Russian orthodox cathedral of St Peter & St Paul within the Peter and Paul fortress.
Once we are all assembled, which takes time as everyone has to get through immigration, we are on our way. St Petersburg is made up of many interconnecting islands (by road and canal) and our first stop is to one of these on which stands the Peter and Paul Fortress. Within the Cathedral here lie the tombs of all the great Czars and Elena does a great job taking us through the history(tomb by tomb)

 The Czars' remains are beneath the tombs. The green one is Alexander II's, the red jasper one is his wife Maria's.

We have often visited exhibitions at the National displaying selections of Icons from the Eastern States - but these are usually panels or individual paintings removed from there original purpose so its very impressive to see how a proper Icon Screen  is actually used in a Russian Orthodox Church.

Unlike a Christian Church the Alter/Sanctuary is hidden behind a gate of icons from the nave of the church when a service is not being held. Overtime this gateway has become so decorated with gold leaf and the icons themselves that its now the most decorative part of the building. They are simply stunning.

The pulpit is never used, services are conducted from the iconostasis screen.
Back on to the bus and into the air conditioning - phew. And its time to head out to Peterhof which we will reach by one of the many Hydrofoils you see darting around the river Neva. Its a short wait on the riverside and a relatively quick trip (though I do doze off).

Hydrofoil across Gulf of Finland to the Peterhof Palace
Elena is the master of handing the SPB flag to one of our small group and darting ahead of us to get our admission tickets before we even catch up. The first thing that surprises you when you arrive here is how big the hydrofoil port is. There's room for 6  and they zip in and out like clockwork - and this is just people arriving by water at the beginning of the season.

Peterhof Hydrofoil Port
So where are we. Its very hard to try to simplify Russian history but basically it was a hugely powerful and rich royalist country before the revolution. It also had extremes - it was hot and warm or bleeding freezing so you had to build a few palaces; one for winter; one for summer and one for your dresses and one for your art etc etc etc .. And basically every Czar that came along decided they needed to do a bit of home improvement/extension on what the previous Czar had built.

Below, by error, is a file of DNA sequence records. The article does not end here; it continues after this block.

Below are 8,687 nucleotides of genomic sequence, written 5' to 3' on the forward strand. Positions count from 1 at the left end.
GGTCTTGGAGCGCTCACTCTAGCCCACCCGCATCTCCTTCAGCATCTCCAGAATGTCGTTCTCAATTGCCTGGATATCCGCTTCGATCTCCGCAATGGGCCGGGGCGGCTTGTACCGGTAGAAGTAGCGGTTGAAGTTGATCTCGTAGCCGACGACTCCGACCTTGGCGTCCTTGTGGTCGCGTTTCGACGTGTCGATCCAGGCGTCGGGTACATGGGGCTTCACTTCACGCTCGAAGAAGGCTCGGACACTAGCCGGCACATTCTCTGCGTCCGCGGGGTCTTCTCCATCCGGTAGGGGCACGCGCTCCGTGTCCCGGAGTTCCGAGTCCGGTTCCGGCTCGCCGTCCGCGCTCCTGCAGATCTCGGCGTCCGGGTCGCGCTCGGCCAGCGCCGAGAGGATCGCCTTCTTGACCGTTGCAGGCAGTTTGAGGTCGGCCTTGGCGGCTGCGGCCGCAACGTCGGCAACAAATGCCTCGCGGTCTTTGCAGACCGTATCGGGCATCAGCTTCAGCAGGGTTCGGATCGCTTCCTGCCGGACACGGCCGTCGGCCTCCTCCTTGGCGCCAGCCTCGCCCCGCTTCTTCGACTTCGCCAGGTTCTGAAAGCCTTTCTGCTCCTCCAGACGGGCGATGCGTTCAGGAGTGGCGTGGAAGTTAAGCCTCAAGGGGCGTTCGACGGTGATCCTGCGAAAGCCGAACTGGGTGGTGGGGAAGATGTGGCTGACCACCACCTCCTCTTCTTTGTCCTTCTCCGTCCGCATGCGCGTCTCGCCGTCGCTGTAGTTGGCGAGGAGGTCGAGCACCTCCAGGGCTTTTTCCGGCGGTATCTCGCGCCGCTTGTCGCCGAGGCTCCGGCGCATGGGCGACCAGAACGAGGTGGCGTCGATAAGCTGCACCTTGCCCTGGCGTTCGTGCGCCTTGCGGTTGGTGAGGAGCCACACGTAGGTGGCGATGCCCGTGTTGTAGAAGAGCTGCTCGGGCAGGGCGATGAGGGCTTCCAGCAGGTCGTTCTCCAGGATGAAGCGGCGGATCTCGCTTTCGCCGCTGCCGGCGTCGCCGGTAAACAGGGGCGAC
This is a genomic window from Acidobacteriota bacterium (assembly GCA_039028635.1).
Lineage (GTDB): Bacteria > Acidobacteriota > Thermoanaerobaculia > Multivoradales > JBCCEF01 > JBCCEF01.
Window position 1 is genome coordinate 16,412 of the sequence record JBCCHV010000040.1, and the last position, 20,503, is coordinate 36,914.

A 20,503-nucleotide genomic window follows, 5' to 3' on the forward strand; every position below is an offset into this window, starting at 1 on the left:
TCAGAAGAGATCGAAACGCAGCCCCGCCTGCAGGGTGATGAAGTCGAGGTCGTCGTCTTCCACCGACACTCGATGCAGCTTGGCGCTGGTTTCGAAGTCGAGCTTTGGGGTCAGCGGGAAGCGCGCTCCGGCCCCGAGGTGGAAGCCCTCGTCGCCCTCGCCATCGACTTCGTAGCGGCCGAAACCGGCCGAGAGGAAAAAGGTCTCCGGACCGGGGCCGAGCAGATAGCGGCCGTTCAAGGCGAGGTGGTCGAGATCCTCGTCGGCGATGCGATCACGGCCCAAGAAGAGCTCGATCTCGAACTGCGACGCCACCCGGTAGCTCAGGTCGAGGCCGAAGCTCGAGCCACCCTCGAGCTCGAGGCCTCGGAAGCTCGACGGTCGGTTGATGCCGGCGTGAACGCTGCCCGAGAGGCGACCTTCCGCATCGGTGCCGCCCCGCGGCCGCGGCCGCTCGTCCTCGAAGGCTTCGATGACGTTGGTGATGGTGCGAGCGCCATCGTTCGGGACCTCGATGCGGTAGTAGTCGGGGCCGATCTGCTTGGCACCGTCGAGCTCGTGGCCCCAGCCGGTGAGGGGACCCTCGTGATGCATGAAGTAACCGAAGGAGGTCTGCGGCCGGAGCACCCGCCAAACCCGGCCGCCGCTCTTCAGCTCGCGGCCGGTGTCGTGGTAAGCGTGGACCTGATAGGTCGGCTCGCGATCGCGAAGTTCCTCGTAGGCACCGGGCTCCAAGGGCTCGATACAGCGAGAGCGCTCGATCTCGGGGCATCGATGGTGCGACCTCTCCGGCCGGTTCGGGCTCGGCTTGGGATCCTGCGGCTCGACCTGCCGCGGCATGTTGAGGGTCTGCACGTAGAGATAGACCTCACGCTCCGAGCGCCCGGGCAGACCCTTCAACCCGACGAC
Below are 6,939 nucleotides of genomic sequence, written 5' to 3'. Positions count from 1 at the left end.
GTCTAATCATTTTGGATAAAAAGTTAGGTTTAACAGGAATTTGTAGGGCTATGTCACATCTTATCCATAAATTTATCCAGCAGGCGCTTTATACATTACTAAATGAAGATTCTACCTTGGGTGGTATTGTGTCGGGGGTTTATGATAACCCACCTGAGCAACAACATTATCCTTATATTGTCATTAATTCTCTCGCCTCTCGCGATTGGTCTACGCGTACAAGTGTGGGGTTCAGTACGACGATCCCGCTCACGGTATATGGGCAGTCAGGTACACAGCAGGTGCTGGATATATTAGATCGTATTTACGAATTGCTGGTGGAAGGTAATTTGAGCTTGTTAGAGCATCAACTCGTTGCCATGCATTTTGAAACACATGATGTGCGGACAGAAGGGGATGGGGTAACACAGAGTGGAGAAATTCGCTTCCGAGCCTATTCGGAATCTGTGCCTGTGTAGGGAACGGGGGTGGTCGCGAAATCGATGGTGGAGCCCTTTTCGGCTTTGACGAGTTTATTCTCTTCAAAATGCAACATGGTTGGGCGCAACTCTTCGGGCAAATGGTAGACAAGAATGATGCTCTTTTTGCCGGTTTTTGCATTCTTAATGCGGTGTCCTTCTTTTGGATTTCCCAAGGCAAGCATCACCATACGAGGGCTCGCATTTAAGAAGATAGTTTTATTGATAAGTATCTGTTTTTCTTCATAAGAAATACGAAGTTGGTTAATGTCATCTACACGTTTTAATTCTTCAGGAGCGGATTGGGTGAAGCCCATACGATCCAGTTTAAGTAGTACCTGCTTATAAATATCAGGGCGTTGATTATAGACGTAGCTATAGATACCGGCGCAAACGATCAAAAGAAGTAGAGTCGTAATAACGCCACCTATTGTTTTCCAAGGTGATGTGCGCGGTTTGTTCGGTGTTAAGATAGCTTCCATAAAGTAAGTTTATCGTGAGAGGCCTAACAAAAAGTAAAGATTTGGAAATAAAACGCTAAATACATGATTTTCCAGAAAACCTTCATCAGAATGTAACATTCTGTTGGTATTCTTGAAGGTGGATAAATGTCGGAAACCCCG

Peter the great started this little homestead for himself as a summer cottage.  He had a bit of cash to burn and wanted to impress and had seen Versailles. He also liked fountains (by the way every fountain is powered naturally - no pumps - just pure gravity; and miles and miles of pipes and lakes and pipes and lakes and smaller pipes and pressure.


Its opulent - its impressive and its vast. The gardens stretch for ever: fortunately we walk around at quite a leisurely pace through the woodland, as its getting warmer and warmer.

This is the garden shed
Goodbye Peterhof
Its soon time for lunch and Elena drives us to a little hotel that has a banquet dining room attached to the back and seems to be a venue SPB use a lot as the car park is full of their mini buses.

Borscht is served!
Lunch is traditional Borscht, Chicken Dumplings and a dessert and is included in the tour price - as are the shots of ice cold vodka to wash it down with. Lots of `down in ones` followed by grimaced looks - when in Rome! (though Elena points out Vodka and Russia is a bit of a myth as the Fins/Polish are the biggest drinkers of it)

One tiny corner of the palace
Next we are off to Catherine the Great's palace at Pushkin. Clearly having that little summer place that Peter built at Peterhof wasn't enough for Catherine (especially for a lady who had 15000 dresses). Its hard to actually stand in any position to get a sense of scale using the camera of this place so I'm going to borrow a drone photograph from the palace's own web site.

The horeshoe of buildings at the back of the lawns were for cooks and servants
If you thought Peterhof was a little  bit "flashy" - this place is so plush that if you stood still in the rooms for too long you would probably end up coated in gold leaf. Its no surprise to learn Elton John has declared it his favourite place in the world  and has performed at several private parties here (wonder if Putin was invited ;)

A Dining Room - One of Many
Ballroom - Eltons favourite venue
Nice little surprise on the way back - it was planned but we didn't realise just how much fun this would be. Elena has decided we must have a trip on the St Petersburg Metro System as there is nothing like it in the world. 


After a quick recon and distribution of barrier tokens we are fully instructed and ready to go. If we get separated we have to head to an unpronounceable station thats a few stops down the line. The trains run strictly every 60 seconds in each direction and the doors are allowed to be open at the platform for 6 seconds (it must be great fun in the rush hour). It's beautifully clean & efficient, unlike NYC.

This - is a platform, the pillars are cut glass!



Every station is slightly different in design with classical marble and frescoed decoration all styled in iconic communist motifs. Chandeliers hang from the ceilings - the subway in Soviet times was considered to be the Palace of the People and was to be decorated as such with statues of the working man from various industry decorating throughout.


Its 6pm by the time we return to the ship - a simple process to get back through immigration. A fantastic few drinks in the sun on the Waterfront Deck and a great meal again finishes our first great day in Russia.  The Getaway stays here overnight for another full day in marvellous St Pete.

 Click for day 6